• Time: 13:15 - 15:15
  • Location: Blegen Hall 120
  • Chair: George Alter, ICPSR
  • Track:  Data Services Professional Development 
  • Panel:
    • George Alter (ICPSR)
    • Lynn Woolfrey (DataFirst)
    • Samuel Kobina Annim (University of Cape Coast, Ghana)
    • William C. Block (Cornell Institute for Social and Economic Research)
  • Abstract: Research organizations and universities across the globe show increasing desire to disseminate and archive research data, although they often lack the training and resources to begin. This session will present case studies in training and collaboration between archives (the Inter-university Consortium for Political and Social Research (ICPSR), DataFirst, the Cornell Institute for Social and Economic Research (CISER)) and African universities (the University of Cape Coast (Ghana), IFORD (Cameroon)). Experiences from the case studies point to the need to understand the country context and sequence of needs in relation to resources.

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 G4: The benefits of remote data processing: a comparison and look into the future 

  • Time: 13:15 - 15:15
  • Location: Blegen Hall 135
  • Chair: David Schiller, Research Data Centre (FDZ) of the German Federal Employment
  • Track:   Data Infrastructure and Applications 
  • Panel:
    • Donna Dosman (Statistics Canada (StatCan)) 
    • David Price (Statistics Canada (StatCan))
    • Atle Alvheim (Norwegian Social Science Data Services)
    • Ørnulf Risnes (Norwegian Social Science Data Services)
    • Amadou Gaye (University of Bristol)
    • Vincent Ferretti (Ontario Institute for Cancer Research)
  • Abstract: Within this session four remote data processing systems are presented. Thereby different benefits, depending on the regarding implementation, of such solutions are highlighted. Finally possible developments will be discussed. The presented systems are: The job submission system of the Research Data Centre (FDZ) of the German Federal Employment Agency (BA) at the Institute for Employment Research (IAB) that provides access to highly detailed labour market data. RAIRD, a web-based system for confidential research on full population event data from a set of Norwegian administrative registers. The RAIRD platform supports on-the-fly import (and conversion) of event data into a disclosure-limiting web based statistical package for remote data processing and analysis. The Real Time Remote Access program at Statistics Canada which uses technology to enable fast, on-line access to detailed microdata for researchers through a balance of controlling the risk of disclosure (automation of confidentiality rules) and managing the risk of disclosure (contracts with individuals and institutions). DataSHIELD a novel solution that allows for an analyst to perform pooled analyses of data held at different locations without ever seeing the microdata or transferring them to his computer (i.e. the data remain at their original location under the control of the data owner).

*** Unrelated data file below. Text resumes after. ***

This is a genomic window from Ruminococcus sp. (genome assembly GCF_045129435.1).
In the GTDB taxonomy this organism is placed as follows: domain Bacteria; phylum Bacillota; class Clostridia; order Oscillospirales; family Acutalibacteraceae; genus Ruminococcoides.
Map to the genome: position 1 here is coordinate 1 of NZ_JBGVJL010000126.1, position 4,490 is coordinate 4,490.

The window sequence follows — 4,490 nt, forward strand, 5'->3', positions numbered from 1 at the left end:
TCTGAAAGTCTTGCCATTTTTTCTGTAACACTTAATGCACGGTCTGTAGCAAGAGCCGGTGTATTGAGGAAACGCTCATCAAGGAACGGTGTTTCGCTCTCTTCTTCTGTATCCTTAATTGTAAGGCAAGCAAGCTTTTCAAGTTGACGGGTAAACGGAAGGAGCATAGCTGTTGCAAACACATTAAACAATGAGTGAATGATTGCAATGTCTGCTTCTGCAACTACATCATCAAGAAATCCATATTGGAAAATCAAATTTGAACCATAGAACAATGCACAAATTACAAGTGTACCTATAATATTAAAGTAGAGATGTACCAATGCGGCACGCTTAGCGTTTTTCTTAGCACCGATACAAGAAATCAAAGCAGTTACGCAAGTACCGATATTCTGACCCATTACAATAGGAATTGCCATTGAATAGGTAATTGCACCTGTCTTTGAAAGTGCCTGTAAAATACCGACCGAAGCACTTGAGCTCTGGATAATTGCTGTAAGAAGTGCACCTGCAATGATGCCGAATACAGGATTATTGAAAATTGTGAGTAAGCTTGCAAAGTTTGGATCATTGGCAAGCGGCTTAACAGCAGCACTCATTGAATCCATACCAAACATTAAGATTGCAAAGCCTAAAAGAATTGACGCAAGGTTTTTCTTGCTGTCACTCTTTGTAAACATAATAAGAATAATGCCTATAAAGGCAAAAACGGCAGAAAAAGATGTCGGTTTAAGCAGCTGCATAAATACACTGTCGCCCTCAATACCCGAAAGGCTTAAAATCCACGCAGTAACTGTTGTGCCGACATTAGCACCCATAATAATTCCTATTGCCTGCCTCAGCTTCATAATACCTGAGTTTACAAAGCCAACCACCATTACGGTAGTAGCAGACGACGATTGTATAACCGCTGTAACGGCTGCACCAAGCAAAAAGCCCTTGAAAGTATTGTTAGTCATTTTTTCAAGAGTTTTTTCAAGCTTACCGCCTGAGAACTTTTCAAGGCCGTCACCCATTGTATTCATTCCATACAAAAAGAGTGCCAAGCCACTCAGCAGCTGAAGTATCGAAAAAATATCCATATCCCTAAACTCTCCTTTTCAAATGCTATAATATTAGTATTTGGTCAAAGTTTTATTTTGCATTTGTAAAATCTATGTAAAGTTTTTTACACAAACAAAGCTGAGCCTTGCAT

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 G5: Dataverse, a repository framework for all 

  • Time: 13:15 - 15:15
  • Location: Blegen Hall 155
  • Chair: Sonia Barbosa, Harvard University, Institute for Quantitative Social Science
  • Track:  Research Data Management 
  • Panel:
    • Elizabeth Quigley (Harvard University)
    • Jonathan Crabtree (University of North Carolina)
    • Zhang Jilong and Yin Shenqin (Fudan University)
    • Alex Garnett (Public Knowledge Project, Simon Fraser University)
    • Amber Leahy (Scholars Portal)
    • Marion Wittenberg (Data Archiving and Networked Services (DANS))
    • Charles (Chuck) Humphrey (University of Alberta Libraries)
  • Abstract: Since 2006, Dataverse, an open source data repository framework, is used at multiple institutions around the world to share, find, cite, and preserve research data. The Dataverse is for all, including individual researchers who need to make their datasets accessible to others, archives that need a framework to store and disseminate their data, academic institutions that need a repository to retain the data from their researchers, and publishers that need a public repository to make data accompanying a publication accessible to all. Some of these groups use public Dataverse repositories (such as the Harvard Dataverse and ODUM Dataverse), and some install the Dataverse software to be used only for their organization or institution (such as the Dutch Dataverse or Fudan University Dataverse). Members of the Dataverse Community will present on the following; an overview of the usability focused redesign of Dataverse for version 4.0; internationalization of Dataverse in China’s Fudan University; geospatial features and enhancements used by the University of Alberta in Canada; the Dataverse for Data Preservation Alliance for the Social Sciences (Data-PASS) and the ODUM Dataverse; the Open Journal System’s integration with Dataverse; Scholars Portal current Dataverse initiatives; and the Dutch Dataverse for Universities in the Netherlands.
      • Elizabeth Quigley: Usability Testing Driven Redesign of Dataverse
      • Jonathan Crabtree: Dataverse at ODUM University and Dataverse and DataPass
      • Zhang Jilong and Yin Shenqin: Dataverse in China: internationalization, curation and promotion
      • Alex Garnett: Dataverse and Open Journal Systems -- A Readymade Solution for Linking Article and Research Data
      • Amber Leahy: Scholars Portal Dataverse: current initiatives
      • Marion Wittenberg: Dutch Dataverse Network, a service in the Netherlands for data during research
      • Charles (Chuck) Humphrey: Dataverse at the University of Alberta